by Okian Warrior ( 537106 ) on Wednesday August 14, 2013 @12:00PM (#44565419) Homepage Journal

    Usually news stories on this site have at least a faint aroma of tech relevance.

    Certain select stories are of such a high importance that everyone wants to talk about them and they appear on this site despite having no relevance to the major purpose.

    That's fine, really it is. But I have to ask, where is the dividing line? Will we be seeing articles on Syria? More than 100 people are killed there on a regular basis. Fourty-four were killed in a mosque in Nigeria the other day. Is that significant? A white-ish guy shot an innocent black kid who was definitely not bashing the white-guy's head into the pavement - is that relevant?

    I found this very interesting Third Amendment lawsuit [] (yes, Third amendment) and didn't submit because it was offtopic.

    I'm not saying that world events are not important, and this one is pretty high on the importance scale. It's just that I avoid regular news sites and frequent this one because it saves time. Yes, I can skip articles - but note that I can skip articles in Google News and Reddit as well.

    I can't find the link, but I remember a chart of "Slashdot readership" that showed a general decline over the last several years.

    This leade to a simple question: Is Slashdot better for reporting generic news items, or should it be more about "News for Nerds"?

    • You could, you know, not open the story.

    • by Nemyst ( 1383049 )
      Slashdot most certainly shouldn't be so isolationist as to avoid talking about anything non-tech. I think it can be interesting to have discussions about non-tech news with the very tech/science focused community here, which is very different from most other news sites.
      • Re:News for nerds? (Score:5, Insightful)

        by Scorch_Mechanic ( 1879132 ) on Wednesday August 14, 2013 @12:47PM (#44565955) Journal

        Very much this. People who complain that this or that news story isn't "news for nerds" are forgetting that the "nerds" who read Slashdot often provide more insightful commentary than any other group of private citizen commentators, and certainly more insight than what the majority of the 24 hour news-cycle organizations. Furthermore, because Slashdot has global readership we get commentary from people outside the United States. I love reading slashdot comments for the same reasons I like listening to the BBC on the radio on my local public radio station (KQED), because I hear fresh viewpoints that originate not in this country.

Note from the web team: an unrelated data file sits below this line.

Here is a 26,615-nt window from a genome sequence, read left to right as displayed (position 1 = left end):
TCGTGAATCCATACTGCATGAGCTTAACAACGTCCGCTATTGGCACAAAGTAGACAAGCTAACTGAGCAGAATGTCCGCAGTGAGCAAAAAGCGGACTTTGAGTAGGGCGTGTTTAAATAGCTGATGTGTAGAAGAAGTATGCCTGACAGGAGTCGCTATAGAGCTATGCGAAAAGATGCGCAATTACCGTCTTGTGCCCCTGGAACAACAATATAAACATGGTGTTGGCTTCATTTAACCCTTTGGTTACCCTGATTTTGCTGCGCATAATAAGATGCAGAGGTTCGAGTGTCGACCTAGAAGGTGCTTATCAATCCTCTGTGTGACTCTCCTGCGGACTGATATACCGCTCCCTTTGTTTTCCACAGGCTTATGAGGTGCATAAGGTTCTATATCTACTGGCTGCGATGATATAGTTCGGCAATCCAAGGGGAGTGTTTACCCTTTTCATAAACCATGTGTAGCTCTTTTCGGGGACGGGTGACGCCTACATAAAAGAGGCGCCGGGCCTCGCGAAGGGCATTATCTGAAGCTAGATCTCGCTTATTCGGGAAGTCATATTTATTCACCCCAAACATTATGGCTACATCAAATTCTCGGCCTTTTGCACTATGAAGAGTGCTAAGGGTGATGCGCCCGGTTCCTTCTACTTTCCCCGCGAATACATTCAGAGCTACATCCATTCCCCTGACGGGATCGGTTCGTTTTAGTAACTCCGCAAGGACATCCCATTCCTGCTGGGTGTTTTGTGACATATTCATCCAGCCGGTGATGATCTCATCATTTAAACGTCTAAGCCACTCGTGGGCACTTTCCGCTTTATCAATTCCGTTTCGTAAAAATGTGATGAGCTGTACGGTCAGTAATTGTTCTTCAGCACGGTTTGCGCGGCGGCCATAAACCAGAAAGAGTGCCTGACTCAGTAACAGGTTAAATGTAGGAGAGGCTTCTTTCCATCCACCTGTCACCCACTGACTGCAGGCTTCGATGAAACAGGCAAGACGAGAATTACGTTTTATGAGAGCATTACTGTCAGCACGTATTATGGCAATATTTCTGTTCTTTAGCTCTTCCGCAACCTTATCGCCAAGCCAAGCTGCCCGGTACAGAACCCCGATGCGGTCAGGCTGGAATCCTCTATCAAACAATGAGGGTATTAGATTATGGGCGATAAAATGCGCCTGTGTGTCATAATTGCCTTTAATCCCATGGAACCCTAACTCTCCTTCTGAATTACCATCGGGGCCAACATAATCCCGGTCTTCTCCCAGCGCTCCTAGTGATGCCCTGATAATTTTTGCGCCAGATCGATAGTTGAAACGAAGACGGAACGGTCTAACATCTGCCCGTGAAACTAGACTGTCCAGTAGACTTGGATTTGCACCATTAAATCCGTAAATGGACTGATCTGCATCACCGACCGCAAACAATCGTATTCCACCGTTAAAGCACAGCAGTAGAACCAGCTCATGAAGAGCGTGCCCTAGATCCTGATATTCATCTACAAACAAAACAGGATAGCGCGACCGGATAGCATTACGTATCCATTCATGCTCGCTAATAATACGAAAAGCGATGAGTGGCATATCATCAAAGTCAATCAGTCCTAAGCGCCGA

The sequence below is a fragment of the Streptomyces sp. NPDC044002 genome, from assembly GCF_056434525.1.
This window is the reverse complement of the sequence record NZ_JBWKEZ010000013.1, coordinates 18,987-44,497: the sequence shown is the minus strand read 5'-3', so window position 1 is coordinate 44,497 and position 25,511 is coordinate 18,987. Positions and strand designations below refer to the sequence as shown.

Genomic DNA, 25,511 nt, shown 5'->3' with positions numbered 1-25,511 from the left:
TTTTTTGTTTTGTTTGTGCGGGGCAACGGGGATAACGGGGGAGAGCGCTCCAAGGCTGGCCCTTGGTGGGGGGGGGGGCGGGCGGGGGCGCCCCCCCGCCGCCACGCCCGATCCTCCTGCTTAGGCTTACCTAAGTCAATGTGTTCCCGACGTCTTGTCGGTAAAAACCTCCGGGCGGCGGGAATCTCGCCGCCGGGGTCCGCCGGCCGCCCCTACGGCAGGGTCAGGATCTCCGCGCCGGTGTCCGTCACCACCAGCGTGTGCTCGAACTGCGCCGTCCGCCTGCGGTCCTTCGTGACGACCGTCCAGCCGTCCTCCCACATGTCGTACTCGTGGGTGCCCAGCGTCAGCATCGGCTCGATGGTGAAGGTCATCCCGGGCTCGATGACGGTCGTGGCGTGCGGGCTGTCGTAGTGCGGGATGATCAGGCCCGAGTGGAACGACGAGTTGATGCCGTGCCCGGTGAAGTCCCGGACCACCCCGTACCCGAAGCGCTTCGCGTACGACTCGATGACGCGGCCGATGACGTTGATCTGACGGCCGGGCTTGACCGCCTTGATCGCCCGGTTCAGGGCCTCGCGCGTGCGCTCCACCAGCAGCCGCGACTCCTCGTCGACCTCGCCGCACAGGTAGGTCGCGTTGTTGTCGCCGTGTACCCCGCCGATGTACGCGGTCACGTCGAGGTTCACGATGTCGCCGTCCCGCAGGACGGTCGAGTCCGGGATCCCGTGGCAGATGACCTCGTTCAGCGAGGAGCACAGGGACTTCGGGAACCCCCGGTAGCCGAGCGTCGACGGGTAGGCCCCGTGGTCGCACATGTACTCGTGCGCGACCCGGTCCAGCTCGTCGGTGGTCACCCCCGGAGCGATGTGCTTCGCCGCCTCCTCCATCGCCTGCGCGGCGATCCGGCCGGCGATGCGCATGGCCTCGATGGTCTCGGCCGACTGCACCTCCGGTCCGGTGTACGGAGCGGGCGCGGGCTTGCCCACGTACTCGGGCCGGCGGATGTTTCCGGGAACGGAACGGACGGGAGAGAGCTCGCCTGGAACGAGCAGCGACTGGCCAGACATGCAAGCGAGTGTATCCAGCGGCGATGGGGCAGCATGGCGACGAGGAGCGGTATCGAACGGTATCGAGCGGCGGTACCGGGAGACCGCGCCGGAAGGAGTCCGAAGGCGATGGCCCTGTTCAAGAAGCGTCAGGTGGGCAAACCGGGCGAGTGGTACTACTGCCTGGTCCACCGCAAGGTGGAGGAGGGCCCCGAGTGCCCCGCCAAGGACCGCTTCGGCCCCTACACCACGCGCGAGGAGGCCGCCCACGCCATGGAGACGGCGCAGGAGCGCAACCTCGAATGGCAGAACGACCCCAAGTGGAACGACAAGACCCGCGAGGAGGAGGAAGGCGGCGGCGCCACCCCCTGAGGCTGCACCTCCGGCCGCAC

Slashdot's readership is one of the largest college educated and tech focused groups out there. It's clear to me that the people who read these terrible story summaries and comment here are frightfully smart, and it would be a terrible waste not to capitalize on the group intelligence present here whenever possible.

    • by Velex ( 120469 )

      This is "stuff that matters." /. has a mature commenting-moderating-metamoderating threaded forum system (despite its noted failures such as UTF-8 support and WTF the mobile interface is supposed to be). I come here for the debates.

      I'd like to see more articles on Syria or Nigeria. The whole Trayvon Martin thing was overblown in the mainstream media imo, but that's what the mainstream media does. I don't remember many articles here unless I just filtered them out and forgot about them. The mainstream me

  • "allowing security forces to arrest and detain civilians indefinitely without charge."

    Uh, is the article about Egypt or America? It's hard for me to keep track sometimes.

  • by axl917 ( 1542205 ) <> on Wednesday August 14, 2013 @12:26PM (#44565729)

    what does this have to do with Slashdot, really? We're not really a general news site.

  • Yep. Good.

    That government was openly plotting to strip over half the population of their rights. Religion is a disease. It must be purged.

"If the code and the comments disagree, then both are probably wrong." -- Norm Schryer